The availability of robust and policy-relevant science on short-lived climate pollutants (SLCPs) at the global level, including on their climate and air quality impacts and actionable measures for reducing emissions, played a critical role in  the establishment of the Climate and Clean Air Coalition (CCAC).  The recommendations in the United Nations Environment Programme (UNEP) /World Meteorological Organization (WMO) UNEP/WMO Integrated Assessment of Black Carbon and Tropospheric Ozone;  the UNEP synthesis report on Near-term Climate Protection and Clean Air Benefits, as well as the synthesis report on Hydroflourocarbons HFCs and their links to climate change and ozone layer depletion form the basis for the initiatives and activities of the Coalition.

While the above assessments and much of the available science provide information on SLCPs at the global level, experience has shown that implementing SLCP emission reduction measures requires a more complete picture of the regional and local circumstances than can be provided in a global assessment.  It is therefore important to provide information and data at the regional and national levels. This will help ensure the identification, prioritization, and effective implementation of emission reduction measures tailored to the situation in different regions.

The goal of the Assessments Initiative is therefore to build upon existing assessments to generate regionally-targeted data and information on SLCP science and mitigation opportunities. The initiative aims to develop scientifically robust and policy-relevant integrated assessments on SLCPs for key regions that will provide a framework for national action and underpin regional co-operation on SLCP emission reduction.

More than just a report, the process of developing the regional assessments will involve engaging governments, local policymakers, scientists, technical experts, and other key stakeholders in well-structured consultation process.  Through this process, the Initiative aims to strengthen the synergies between existing science and policy initiatives in different regions and ultimately ambitious national and regional action on mitigation of SLCP emissions.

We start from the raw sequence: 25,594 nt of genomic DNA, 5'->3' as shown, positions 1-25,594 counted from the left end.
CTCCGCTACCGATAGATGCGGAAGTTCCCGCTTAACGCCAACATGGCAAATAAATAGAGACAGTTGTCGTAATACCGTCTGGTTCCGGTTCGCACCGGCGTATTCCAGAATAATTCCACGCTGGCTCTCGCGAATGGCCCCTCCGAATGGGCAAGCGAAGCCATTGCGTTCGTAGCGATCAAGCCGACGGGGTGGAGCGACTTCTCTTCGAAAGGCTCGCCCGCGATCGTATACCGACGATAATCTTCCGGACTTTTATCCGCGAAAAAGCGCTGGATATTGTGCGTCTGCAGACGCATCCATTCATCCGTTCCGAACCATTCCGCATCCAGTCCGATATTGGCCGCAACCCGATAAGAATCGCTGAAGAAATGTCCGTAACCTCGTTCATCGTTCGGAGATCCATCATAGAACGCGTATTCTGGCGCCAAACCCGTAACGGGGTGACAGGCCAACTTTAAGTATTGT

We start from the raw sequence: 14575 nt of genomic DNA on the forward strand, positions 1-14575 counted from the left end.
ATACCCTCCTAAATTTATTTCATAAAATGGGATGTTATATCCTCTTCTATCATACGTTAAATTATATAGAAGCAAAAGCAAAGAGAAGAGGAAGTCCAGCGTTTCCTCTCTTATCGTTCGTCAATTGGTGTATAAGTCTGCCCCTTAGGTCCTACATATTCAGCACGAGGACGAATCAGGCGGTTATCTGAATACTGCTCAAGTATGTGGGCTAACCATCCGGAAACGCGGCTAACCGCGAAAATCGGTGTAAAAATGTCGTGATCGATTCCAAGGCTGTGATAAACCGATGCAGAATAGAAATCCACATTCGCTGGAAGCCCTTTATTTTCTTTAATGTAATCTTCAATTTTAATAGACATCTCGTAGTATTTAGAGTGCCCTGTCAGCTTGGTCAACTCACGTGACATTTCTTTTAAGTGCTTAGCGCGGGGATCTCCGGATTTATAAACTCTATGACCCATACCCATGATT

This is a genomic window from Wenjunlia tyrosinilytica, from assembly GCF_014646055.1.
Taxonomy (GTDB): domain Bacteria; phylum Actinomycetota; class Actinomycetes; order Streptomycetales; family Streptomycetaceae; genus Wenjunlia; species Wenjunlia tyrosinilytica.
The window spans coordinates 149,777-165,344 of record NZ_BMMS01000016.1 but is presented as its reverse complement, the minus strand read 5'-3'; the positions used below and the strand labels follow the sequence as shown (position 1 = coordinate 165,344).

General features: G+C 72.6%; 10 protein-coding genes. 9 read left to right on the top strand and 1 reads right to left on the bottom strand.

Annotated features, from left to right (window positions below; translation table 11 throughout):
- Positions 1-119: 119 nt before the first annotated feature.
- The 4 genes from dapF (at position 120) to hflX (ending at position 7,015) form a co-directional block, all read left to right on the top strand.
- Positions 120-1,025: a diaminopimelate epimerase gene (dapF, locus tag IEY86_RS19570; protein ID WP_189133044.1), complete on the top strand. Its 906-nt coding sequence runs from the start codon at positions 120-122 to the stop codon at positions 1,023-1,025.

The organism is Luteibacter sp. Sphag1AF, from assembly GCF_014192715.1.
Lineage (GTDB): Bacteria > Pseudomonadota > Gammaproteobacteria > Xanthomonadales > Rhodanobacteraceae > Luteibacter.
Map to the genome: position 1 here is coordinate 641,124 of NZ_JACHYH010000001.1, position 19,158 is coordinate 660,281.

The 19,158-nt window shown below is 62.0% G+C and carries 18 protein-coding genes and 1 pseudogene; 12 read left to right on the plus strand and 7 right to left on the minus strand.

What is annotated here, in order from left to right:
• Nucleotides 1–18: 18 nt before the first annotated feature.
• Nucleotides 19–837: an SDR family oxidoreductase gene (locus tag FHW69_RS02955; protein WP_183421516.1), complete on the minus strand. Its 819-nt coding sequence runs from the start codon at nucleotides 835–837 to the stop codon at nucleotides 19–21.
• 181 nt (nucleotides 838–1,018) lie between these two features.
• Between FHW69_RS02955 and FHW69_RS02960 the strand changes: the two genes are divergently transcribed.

Top facts

Significant portion of avoided premature deaths in 2030 avoided due to implementation of identified SLCP emission abatement measures will accrue in Asia and Africa.
Approximately 13%, 37% and 39% of global deaths attributed to household air pollution occurred in Africa, Low and Middle Income Western Pacific and South East Asia.
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Approximately 25% and 45% of deaths associated with ambient air pollution occurred in South East Asia and Low and Middle Income Western Pacific.


The Assessments Initiative aims to develop integrated assessments on SLCP, with the goal of identifying scientifically robust emission reduction measures as well as policy actions that are relevant at the regional scale. It aims to create a platform for interaction and dialogue between science and policy with the ultimate goal of mobilizing ambitious national and regional support and action on SLCP emission abatement.  Through the development of regionally-targeted integrated assessments, the initiative seek to close scientific data and information gaps, improve the understanding of local drivers of SLCP emissions, and identify local, context-appropriate and synergistic SLCP mitigation measures and policies. 


Location of activities

  • Africa
  • Asia and the Pacific

Description of activities


Initiative contacts

Valentin Foltescu,
Senior Programme and Science Officer
Valentin.Foltescu [at] un.org



Why are assessments at the regional level important?

Assessment at the regional level will provide scientifically robust and policy relevant foundation for action on SLCPs, tailored to the regional context. It will help bring together existing data at the regional scale that can help highlight the impacts of SLCPs and the benefits of reducing their emission. Further, a regional focused assessment can help identify mitigation measures that are relevant to specific regions or countries within a region which might not necessarily be relevant at the global scale. Furthermore, the process of consultation between scientists and policymakers in the region (which is one of the major activity in the development of the regional assessment) help increase ownership and build the political will to take action.

How can my organization get involved in the Regional Assessment Initiative?

The Regional Assessment Initiative seeks to engage organizations and institutions with science and policy expertise in the various topics related to SCLPs including on emissions, inventory, mitigation measures, modelling, and policy solutions. The initiative is opened to interested parties that can contribute to on-going assessments including for Latin America and the Caribbean, Asia and the Pacific, as well as Africa. If your organization is interested in contributing, please contact the CCAC Secretariat at ccac_secretariat@unep.org


2020 | Reports, Case Studies & Assessments
, Dreyfus, G., Borgford-Parnell, N., Christensen, J., Fahey, D.W., Motherway, B., Peters, T., Picolotti, R., Shah, N., and Xu, Y., Molina, M., and Zaelke, D., Steering Committee co-chairs

This report is the background document providing the basis for the Cooling Emissions and Policy Synthesis Report by the United Nations Environment Programme (UNEP) and the International Energy...

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